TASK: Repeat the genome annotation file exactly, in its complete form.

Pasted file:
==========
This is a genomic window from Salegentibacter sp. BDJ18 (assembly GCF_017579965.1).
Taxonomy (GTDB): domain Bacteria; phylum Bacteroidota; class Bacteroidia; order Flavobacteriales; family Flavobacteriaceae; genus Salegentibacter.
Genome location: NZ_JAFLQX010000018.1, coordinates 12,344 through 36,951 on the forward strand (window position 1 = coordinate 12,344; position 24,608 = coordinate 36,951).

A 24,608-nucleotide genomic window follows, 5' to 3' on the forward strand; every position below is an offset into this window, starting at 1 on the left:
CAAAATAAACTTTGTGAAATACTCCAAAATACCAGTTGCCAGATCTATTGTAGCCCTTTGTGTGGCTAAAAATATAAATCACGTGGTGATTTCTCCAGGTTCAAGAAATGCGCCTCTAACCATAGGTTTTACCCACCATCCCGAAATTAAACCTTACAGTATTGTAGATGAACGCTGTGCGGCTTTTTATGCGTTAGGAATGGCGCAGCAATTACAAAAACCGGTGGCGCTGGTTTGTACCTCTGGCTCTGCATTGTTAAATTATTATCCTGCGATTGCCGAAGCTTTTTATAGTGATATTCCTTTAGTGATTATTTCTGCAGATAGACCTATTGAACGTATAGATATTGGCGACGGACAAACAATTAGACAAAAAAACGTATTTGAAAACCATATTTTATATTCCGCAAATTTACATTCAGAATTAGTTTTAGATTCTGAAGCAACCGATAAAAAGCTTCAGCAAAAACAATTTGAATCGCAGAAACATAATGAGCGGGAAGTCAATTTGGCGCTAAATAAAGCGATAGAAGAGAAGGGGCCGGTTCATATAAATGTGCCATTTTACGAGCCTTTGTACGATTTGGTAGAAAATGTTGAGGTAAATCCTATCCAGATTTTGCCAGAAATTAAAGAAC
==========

This is a genomic window from Salegentibacter sp. BDJ18 (assembly GCF_017579965.1).
Taxonomy (GTDB): domain Bacteria; phylum Bacteroidota; class Bacteroidia; order Flavobacteriales; family Flavobacteriaceae; genus Salegentibacter.
Genome location: NZ_JAFLQX010000018.1, coordinates 12,344 through 36,951 on the forward strand (window position 1 = coordinate 12,344; position 24,608 = coordinate 36,951).

A 24,608-nucleotide genomic window follows, 5' to 3' on the forward strand; every position below is an offset into this window, starting at 1 on the left:
CAAAATAAACTTTGTGAAATACTCCAAAATACCAGTTGCCAGATCTATTGTAGCCCTTTGTGTGGCTAAAAATATAAATCACGTGGTGATTTCTCCAGGTTCAAGAAATGCGCCTCTAACCATAGGTTTTACCCACCATCCCGAAATTAAACCTTACAGTATTGTAGATGAACGCTGTGCGGCTTTTTATGCGTTAGGAATGGCGCAGCAATTACAAAAACCGGTGGCGCTGGTTTGTACCTCTGGCTCTGCATTGTTAAATTATTATCCTGCGATTGCCGAAGCTTTTTATAGTGATATTCCTTTAGTGATTATTTCTGCAGATAGACCTATTGAACGTATAGATATTGGCGACGGACAAACAATTAGACAAAAAAACGTATTTGAAAACCATATTTTATATTCCGCAAATTTACATTCAGAATTAGTTTTAGATTCTGAAGCAACCGATAAAAAGCTTCAGCAAAAACAATTTGAATCGCAGAAACATAATGAGCGGGAAGTCAATTTGGCGCTAAATAAAGCGATAGAAGAGAAGGGGCCGGTTCATATAAATGTGCCATTTTACGAGCCTTTGTACGATTTGGTAGAAAATGTTGAGGTAAATCCTATCCAGATTTTGCCAGAAATTAAAGAAC